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Study: Better availability of information will help foreigners to adapt quicker

8. June 2014 - 23:53


MINISTRY OF THE INTERIOR, 2.04.2014 - In order to facilitate the adaptation of foreigners staying in Estonia it is necessary to ensure better availability of information and existence of an effective adaptation program, finds the study on foreigner adaption to Estonian society.

Today the Ministry of the Interior has presented a new study “Adaptation of new immigrants in Estonia: choices and political proposals to form a comprehensive and sustainable system”. In this study the interviewed foreigners and the organizations recruiting them were drawing attention to the difficulties in obtaining important practical information and information regarding functioning of the state as well as to the currently modest role of the state in facilitating adaptation.

According to Ruth Annus, Head of Migration and Border Policy Department at the Ministry of the Interior, the study has confirmed the necessity of several measures already being worked on and showed that the state is moving in the right direction with regard to facilitating the adaptation of foreigners.

“This year we will develop a new adaptation program for new immigrants, which will allow foreigners who settle in Estonia to receive information on local employment, entrepreneurship and study opportunities as well as to get some basic Estonian language training. We also plan a special information gateway aimed at foreigners”, says Annus. “We are acting in order to create a comprehensive and efficient system that would support immigration, to make the adaptation of new immigrants as comfortable as possible and to attract highly educated workers in Estonia”.

The study showed that it is necessary to improve the quality of information exchange and cooperation on both local (universities, employers, local municipalities, Migration and Citizenship Bureaus of the Police and Border Guard Board, etc.) and state (umbrella organizations, ministries, etc.) levels. It is also necessary to improve awareness of employers and their preparedness to recruit foreigners who obtain their higher education in Estonia, have already adapted in Estonia and offer additional value on the labor market.

“Today services facilitating adaptation are considered to be an investment that allows new immigrants to be an active part of the new society and to start making their contribution immediately upon arriving to the country”, comments Annus. “The practice of other countries that was analyzed in the study allows us to learn how to better organize migration and adaptation, thus improving the image of Estonia even further”.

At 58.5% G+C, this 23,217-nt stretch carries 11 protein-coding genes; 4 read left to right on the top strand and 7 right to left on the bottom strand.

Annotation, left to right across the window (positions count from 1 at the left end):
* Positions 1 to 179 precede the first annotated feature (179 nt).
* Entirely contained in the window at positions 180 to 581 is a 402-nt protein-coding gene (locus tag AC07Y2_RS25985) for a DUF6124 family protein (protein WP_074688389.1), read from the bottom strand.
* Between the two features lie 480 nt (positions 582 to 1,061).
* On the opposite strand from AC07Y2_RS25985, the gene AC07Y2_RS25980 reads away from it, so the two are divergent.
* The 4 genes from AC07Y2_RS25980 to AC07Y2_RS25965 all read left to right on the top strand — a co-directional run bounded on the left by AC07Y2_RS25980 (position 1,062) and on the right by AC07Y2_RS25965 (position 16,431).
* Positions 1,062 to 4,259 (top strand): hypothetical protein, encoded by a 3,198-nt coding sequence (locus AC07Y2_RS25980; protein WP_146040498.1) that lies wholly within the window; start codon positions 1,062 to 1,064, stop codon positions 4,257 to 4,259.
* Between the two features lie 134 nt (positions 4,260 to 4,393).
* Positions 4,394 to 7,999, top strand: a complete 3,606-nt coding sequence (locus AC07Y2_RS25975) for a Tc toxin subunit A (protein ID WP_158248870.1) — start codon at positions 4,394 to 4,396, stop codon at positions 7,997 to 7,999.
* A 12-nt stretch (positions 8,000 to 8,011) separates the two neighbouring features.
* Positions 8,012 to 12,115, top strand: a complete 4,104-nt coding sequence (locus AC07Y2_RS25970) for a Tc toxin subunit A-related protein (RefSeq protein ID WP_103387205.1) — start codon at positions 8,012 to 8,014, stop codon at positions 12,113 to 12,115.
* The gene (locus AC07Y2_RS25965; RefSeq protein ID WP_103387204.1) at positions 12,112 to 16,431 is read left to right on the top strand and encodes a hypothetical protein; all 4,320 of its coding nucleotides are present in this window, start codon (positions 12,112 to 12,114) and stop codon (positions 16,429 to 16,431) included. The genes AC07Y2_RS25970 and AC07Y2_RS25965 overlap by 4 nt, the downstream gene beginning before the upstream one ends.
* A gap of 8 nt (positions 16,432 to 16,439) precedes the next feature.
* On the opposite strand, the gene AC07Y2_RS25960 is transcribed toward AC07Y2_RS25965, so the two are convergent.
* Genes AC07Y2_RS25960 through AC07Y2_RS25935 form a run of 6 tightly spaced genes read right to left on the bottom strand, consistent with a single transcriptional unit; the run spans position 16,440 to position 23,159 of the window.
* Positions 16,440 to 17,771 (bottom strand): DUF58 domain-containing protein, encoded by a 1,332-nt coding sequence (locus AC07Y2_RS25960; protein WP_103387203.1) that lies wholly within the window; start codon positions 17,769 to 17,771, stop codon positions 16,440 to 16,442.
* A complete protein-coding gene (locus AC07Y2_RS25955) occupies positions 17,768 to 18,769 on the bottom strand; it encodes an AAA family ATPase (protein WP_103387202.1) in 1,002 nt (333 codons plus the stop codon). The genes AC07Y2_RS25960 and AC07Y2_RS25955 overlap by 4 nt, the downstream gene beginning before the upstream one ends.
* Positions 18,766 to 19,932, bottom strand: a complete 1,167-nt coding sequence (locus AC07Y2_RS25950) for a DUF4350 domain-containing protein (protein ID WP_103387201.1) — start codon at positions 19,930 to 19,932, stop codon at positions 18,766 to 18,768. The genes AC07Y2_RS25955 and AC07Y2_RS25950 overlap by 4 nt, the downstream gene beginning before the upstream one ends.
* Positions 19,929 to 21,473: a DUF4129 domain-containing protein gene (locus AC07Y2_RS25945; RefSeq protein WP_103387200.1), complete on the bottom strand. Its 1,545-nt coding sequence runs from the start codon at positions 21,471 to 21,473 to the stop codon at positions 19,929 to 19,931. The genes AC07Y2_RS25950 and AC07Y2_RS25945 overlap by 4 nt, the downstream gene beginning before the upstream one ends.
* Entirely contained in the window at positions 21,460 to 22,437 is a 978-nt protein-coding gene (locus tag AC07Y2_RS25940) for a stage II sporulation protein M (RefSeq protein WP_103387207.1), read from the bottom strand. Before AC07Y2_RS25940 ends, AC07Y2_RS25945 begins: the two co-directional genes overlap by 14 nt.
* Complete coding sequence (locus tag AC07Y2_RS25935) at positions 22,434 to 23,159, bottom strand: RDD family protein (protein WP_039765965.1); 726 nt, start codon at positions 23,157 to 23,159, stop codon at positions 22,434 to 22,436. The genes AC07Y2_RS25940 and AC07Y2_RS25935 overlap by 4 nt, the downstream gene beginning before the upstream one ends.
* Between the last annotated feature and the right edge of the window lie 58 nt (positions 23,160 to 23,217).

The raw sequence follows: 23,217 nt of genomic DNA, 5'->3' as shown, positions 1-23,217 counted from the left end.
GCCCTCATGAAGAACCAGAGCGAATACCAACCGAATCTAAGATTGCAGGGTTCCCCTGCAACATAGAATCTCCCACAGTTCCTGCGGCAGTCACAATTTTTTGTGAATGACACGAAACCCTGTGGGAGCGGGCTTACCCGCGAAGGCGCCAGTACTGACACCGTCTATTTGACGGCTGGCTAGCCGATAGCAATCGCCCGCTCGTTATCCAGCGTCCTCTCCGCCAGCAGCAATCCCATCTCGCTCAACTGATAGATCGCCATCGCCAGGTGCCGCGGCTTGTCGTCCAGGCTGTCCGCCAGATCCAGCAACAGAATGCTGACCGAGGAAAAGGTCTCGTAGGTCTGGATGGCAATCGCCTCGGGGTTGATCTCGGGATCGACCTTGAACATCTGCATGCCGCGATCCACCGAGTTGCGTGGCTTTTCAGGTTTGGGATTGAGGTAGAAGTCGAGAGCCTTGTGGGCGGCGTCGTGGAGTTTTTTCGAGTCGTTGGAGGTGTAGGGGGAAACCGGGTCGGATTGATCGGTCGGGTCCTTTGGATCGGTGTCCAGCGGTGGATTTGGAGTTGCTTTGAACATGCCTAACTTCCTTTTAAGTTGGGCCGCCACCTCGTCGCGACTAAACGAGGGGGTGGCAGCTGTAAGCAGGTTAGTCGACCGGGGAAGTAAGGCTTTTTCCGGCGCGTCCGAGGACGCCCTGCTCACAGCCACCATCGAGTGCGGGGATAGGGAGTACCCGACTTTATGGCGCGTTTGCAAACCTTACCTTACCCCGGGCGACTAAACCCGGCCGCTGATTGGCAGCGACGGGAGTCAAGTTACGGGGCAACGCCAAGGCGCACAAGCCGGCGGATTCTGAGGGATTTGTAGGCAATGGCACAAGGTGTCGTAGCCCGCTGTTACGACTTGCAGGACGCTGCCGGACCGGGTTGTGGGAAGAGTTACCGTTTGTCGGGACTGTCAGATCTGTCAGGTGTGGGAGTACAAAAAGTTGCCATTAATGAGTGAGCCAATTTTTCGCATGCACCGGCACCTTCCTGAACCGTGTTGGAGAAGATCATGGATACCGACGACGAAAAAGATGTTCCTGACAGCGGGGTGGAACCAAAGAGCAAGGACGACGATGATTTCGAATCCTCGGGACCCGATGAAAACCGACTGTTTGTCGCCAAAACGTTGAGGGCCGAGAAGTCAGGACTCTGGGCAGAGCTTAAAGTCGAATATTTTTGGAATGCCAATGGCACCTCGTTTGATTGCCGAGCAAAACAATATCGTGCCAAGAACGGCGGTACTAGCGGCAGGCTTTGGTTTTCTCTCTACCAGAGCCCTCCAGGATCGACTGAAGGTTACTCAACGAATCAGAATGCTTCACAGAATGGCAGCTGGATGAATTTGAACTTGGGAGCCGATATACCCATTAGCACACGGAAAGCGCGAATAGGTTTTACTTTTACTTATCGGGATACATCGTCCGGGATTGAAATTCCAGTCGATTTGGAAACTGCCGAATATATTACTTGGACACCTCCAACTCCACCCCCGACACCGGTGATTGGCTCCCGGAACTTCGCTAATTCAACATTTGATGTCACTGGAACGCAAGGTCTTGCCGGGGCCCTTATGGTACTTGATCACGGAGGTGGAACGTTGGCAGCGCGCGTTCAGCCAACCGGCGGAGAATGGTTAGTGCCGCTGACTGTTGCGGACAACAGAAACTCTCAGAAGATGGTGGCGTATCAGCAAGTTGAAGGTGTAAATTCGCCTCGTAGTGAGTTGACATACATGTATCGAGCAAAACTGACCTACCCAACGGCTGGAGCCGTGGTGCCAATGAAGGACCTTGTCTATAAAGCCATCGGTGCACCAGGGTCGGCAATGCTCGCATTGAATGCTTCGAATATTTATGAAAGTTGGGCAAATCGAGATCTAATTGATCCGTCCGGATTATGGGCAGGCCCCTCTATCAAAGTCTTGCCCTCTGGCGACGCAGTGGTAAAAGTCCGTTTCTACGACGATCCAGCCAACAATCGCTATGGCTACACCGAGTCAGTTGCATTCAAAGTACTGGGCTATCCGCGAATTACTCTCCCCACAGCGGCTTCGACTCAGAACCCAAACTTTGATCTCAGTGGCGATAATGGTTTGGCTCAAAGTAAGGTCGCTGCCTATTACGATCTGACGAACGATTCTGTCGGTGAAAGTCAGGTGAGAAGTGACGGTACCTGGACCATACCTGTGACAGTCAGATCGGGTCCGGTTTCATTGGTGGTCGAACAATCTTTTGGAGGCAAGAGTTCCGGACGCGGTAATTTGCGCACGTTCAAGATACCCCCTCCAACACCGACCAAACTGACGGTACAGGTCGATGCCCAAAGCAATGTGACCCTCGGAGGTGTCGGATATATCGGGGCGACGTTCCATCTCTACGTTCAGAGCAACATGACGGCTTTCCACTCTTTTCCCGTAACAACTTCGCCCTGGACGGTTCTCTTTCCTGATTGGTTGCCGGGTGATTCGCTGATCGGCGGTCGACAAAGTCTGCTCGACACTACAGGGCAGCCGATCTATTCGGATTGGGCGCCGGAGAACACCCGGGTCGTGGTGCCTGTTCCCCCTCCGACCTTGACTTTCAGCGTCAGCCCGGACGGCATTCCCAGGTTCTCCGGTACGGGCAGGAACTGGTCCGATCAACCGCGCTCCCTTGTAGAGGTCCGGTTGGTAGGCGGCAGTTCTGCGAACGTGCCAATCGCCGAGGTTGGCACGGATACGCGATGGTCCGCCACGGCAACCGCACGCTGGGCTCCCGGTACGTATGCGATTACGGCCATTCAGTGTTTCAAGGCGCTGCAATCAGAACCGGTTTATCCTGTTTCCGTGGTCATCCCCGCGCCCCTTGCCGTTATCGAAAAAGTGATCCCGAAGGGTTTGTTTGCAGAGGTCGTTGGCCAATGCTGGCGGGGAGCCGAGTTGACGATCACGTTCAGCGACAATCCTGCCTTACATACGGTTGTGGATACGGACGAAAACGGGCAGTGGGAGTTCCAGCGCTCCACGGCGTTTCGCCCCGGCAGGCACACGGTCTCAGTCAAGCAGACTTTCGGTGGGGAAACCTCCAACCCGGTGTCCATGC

The study has revealed that in order to maintain a good image of Estonia attention should be paid to avoiding any expressions that foreigners may consider to be insulting or even hateful. Although examples of hate speech are rare and they do not constitute the reason not to come to Estonia, they may well become the reason to leave the country.

According to Annus, it is noteworthy that some Estonian employers and scientific institutions already offer support services aimed at the adaptation of foreigners. “The central role in the adaptation of foreigners will continue to belong to recruiting organizations, although we plan to increase the role of the state, too”, adds Annus. “The study has indicated several examples of areas where the state could contribute – for instance, the need to focus on improving availability of information, making services more convenient and developing a comprehensive talent attraction policy”.

A new immigrant is any foreigner who has legally moved to Estonia and has been staying in the country for less than five years.

The study was carried out by the Institute of Baltic Studies in cooperation with HeiVäl Consulting. The study was initiated by the Ministry of the Interior, the Ministry of Economics and Communications and the Ministry of Justice. The Ministry of Education and Research along with the Ministry of Culture were also participating in the managing commission for the study. The study was supported by the Wise Decisions Foundation of the Government Office that is funded from the European Social Fund.